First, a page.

Top 10 questions to ask in job interviews
Although job interviews often feel like an interrogation, they’re meant to be a conversation between you and a potential employer. Asking plenty of questions during a job interview can not only help you build a dialogue, but it can also help you evaluate if the job is right for you.
Before you pick and choose from the following top 10, be sure to consider the culture of the organisation and the interviewer doing the selecting. Adopt the right tone and convey a positive attitude – you want to ensure this opportunity works for you, not against you.
• What are the most enjoyable and the least enjoyable aspects of the role?
This can show that you like to know what sort of challenge you are going to face and that you like to get properly prepared for it, all in the expectation of being able to rise to it.
• You mentioned there will be a lot of presenting/researching/liaising; what do your most successful people find satisfying about this part of the role?
This question can serve two purpose; it demonstrates your listening skills and associates you with being successful in the role and finding it satisfying.
• What types of training opportunities do you offer?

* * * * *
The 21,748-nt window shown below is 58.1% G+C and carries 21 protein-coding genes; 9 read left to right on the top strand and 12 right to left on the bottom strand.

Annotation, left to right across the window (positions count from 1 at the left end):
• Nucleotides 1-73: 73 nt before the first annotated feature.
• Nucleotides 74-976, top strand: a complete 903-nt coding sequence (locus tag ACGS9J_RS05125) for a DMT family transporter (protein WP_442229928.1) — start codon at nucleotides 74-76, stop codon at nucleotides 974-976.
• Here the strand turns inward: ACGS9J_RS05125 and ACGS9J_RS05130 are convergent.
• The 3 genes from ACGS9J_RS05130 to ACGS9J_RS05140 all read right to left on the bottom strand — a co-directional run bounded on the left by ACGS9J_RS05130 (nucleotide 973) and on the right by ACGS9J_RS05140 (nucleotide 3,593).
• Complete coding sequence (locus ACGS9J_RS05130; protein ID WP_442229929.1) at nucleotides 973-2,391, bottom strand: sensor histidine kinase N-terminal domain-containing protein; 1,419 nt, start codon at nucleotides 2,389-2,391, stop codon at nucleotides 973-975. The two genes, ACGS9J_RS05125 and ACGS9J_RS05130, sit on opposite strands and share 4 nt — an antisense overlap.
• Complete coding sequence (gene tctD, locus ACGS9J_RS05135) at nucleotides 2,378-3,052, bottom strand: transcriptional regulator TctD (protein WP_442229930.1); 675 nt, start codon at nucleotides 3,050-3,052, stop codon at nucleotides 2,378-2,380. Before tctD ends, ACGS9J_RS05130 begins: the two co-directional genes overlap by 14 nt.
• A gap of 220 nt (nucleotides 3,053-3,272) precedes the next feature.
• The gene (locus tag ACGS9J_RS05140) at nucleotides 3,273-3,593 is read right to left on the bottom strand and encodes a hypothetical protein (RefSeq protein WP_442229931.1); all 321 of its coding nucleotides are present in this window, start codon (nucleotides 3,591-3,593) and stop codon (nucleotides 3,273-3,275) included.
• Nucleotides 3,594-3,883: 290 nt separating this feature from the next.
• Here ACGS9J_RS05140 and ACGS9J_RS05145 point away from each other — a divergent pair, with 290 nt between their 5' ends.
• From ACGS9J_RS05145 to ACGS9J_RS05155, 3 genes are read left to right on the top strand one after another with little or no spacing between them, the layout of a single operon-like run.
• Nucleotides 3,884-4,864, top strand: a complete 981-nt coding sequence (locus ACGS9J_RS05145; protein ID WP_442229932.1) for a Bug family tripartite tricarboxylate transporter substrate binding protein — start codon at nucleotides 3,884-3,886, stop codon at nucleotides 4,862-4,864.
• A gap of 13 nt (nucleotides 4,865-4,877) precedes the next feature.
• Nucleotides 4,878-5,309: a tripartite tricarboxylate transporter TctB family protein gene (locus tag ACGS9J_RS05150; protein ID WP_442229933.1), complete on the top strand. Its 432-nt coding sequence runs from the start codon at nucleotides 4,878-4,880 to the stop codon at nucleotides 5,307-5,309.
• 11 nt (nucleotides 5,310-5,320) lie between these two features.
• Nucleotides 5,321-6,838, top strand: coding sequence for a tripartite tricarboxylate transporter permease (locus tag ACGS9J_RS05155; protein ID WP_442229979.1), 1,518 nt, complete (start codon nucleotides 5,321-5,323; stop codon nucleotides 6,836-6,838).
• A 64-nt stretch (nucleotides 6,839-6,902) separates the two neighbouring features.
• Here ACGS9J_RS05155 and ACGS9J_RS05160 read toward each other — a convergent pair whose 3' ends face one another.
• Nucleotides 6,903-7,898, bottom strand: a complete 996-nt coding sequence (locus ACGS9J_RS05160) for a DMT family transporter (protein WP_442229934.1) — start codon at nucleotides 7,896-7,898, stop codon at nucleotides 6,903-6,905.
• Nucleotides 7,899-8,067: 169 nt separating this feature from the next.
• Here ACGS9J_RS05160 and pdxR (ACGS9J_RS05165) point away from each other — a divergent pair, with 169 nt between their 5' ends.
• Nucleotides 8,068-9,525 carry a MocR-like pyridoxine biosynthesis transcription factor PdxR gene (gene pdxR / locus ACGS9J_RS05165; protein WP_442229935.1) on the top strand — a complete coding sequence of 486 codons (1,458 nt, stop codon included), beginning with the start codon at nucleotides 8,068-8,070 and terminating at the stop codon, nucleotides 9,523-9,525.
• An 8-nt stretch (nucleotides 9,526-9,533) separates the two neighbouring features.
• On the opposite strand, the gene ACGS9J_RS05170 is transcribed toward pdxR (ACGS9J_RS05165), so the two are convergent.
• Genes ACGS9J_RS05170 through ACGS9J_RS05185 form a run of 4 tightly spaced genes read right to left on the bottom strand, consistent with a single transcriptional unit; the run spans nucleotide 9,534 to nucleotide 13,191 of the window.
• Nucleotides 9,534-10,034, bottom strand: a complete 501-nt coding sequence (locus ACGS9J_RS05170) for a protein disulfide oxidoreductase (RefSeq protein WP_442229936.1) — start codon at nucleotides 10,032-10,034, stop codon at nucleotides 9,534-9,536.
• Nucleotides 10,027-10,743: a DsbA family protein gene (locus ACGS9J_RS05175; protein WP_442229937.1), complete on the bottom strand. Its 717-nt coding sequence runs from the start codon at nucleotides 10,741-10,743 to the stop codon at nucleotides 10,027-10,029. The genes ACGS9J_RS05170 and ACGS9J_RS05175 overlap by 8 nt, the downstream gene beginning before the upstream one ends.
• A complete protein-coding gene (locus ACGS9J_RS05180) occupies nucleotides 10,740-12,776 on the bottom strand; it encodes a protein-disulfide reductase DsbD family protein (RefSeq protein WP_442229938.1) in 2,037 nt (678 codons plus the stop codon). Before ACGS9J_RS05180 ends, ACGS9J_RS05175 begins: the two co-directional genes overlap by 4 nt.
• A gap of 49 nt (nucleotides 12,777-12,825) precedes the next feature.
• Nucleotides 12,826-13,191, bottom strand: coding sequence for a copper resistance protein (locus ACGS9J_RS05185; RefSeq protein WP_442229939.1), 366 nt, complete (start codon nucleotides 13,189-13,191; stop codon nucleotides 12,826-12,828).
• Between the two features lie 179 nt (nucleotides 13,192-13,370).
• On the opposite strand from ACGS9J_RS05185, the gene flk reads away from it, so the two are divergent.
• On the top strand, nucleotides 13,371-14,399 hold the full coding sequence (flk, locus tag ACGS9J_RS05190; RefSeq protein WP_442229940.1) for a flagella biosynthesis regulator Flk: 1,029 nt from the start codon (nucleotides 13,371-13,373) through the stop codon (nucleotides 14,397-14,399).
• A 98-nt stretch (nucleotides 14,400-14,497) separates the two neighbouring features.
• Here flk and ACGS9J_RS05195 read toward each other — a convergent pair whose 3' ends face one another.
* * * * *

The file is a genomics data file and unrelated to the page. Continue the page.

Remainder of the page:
This is a classic question – it highlights that you’re keen to advance your skills and add further value to the organisation.
• Is there scope for promotion in the future?
This is another classic question. In a similar vein, it emphasises a determination to make progress and over the long term.
• Can you tell me how the role relates to the overall structure of the organisation?
With this question you’re drawing attention to a preference for teamwork. It looks as though you want to know where you would fit in and how your contribution would affect the rest of the company.
• How would you describe the work culture here?
This signals that you want to operate at your optimum and understand that for this you require a positive environment. This indicates you’re a good self-manager who is aware of how to get the best out of yourself.
• In what way is performance measured and reviewed?
This question flags up that you appreciate the importance of delivering real results. You will be seen as someone who understands the value of commitment, reliability and returns.
• What are the most important issues that you think your organisation will face? or • You have recently introduced a new product/service/division/project; how will this benefit the organisation?
These variations both show that you are interested in the job and employer behind it too. It will be apparent you have done some research, done some thinking, and are now eager to hear their analysis.
• May I tell you a little more about my particular interest in communicating with clients/developing new ideas/implementing better systems?
This is a cheeky and obvious way of getting permission to blow your own trumpet but then that’s what this interview is all about.
• Do you have any doubts about whether I am suited to this position?
This is a rather more brazen way of emphasising some of your strengths. It suggests you are open to constructive criticism and willing to learn from the experience of others. It also gives you a real chance to address any weaknesses the interviewee may think you have. Finally, it allows you to finish on a high, re-stating why you think you are the right person.